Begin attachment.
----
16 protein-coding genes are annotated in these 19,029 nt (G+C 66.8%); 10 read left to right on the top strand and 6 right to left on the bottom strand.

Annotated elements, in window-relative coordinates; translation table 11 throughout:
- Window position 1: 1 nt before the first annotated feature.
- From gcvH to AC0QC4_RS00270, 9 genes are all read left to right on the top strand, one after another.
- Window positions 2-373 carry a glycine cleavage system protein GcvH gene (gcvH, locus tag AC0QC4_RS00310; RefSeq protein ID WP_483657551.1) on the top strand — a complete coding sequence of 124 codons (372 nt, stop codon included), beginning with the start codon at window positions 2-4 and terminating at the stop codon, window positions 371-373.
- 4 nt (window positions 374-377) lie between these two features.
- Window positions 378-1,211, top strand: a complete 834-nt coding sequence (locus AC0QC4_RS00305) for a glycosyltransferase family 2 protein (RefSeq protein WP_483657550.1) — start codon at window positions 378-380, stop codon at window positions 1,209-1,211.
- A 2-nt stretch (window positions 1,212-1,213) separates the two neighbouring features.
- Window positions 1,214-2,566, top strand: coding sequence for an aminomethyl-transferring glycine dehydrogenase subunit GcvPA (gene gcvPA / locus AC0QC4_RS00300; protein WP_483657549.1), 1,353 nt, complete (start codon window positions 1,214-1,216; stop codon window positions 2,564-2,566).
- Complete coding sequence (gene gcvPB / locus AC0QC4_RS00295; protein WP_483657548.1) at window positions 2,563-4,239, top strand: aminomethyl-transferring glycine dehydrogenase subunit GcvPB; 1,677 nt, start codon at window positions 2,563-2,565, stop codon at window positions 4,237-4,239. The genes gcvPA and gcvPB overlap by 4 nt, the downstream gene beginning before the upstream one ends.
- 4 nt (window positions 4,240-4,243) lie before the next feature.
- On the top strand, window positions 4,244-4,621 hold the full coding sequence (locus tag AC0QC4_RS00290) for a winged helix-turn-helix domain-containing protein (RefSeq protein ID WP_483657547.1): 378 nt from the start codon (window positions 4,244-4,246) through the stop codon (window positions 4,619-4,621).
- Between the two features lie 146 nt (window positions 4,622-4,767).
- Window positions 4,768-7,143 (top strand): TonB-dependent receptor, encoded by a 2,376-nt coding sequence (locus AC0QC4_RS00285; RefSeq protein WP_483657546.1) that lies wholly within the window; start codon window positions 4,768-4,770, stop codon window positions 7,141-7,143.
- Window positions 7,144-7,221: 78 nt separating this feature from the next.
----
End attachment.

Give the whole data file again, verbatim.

16 protein-coding genes are annotated in these 19,029 nt (G+C 66.8%); 10 read left to right on the top strand and 6 right to left on the bottom strand.

Annotated elements, in window-relative coordinates; translation table 11 throughout:
- Window position 1: 1 nt before the first annotated feature.
- From gcvH to AC0QC4_RS00270, 9 genes are all read left to right on the top strand, one after another.
- Window positions 2-373 carry a glycine cleavage system protein GcvH gene (gcvH, locus tag AC0QC4_RS00310; RefSeq protein ID WP_483657551.1) on the top strand — a complete coding sequence of 124 codons (372 nt, stop codon included), beginning with the start codon at window positions 2-4 and terminating at the stop codon, window positions 371-373.
- 4 nt (window positions 374-377) lie between these two features.
- Window positions 378-1,211, top strand: a complete 834-nt coding sequence (locus AC0QC4_RS00305) for a glycosyltransferase family 2 protein (RefSeq protein WP_483657550.1) — start codon at window positions 378-380, stop codon at window positions 1,209-1,211.
- A 2-nt stretch (window positions 1,212-1,213) separates the two neighbouring features.
- Window positions 1,214-2,566, top strand: coding sequence for an aminomethyl-transferring glycine dehydrogenase subunit GcvPA (gene gcvPA / locus AC0QC4_RS00300; protein WP_483657549.1), 1,353 nt, complete (start codon window positions 1,214-1,216; stop codon window positions 2,564-2,566).
- Complete coding sequence (gene gcvPB / locus AC0QC4_RS00295; protein WP_483657548.1) at window positions 2,563-4,239, top strand: aminomethyl-transferring glycine dehydrogenase subunit GcvPB; 1,677 nt, start codon at window positions 2,563-2,565, stop codon at window positions 4,237-4,239. The genes gcvPA and gcvPB overlap by 4 nt, the downstream gene beginning before the upstream one ends.
- 4 nt (window positions 4,240-4,243) lie before the next feature.
- On the top strand, window positions 4,244-4,621 hold the full coding sequence (locus tag AC0QC4_RS00290) for a winged helix-turn-helix domain-containing protein (RefSeq protein ID WP_483657547.1): 378 nt from the start codon (window positions 4,244-4,246) through the stop codon (window positions 4,619-4,621).
- Between the two features lie 146 nt (window positions 4,622-4,767).
- Window positions 4,768-7,143 (top strand): TonB-dependent receptor, encoded by a 2,376-nt coding sequence (locus AC0QC4_RS00285; RefSeq protein WP_483657546.1) that lies wholly within the window; start codon window positions 4,768-4,770, stop codon window positions 7,141-7,143.
- Window positions 7,144-7,221: 78 nt separating this feature from the next.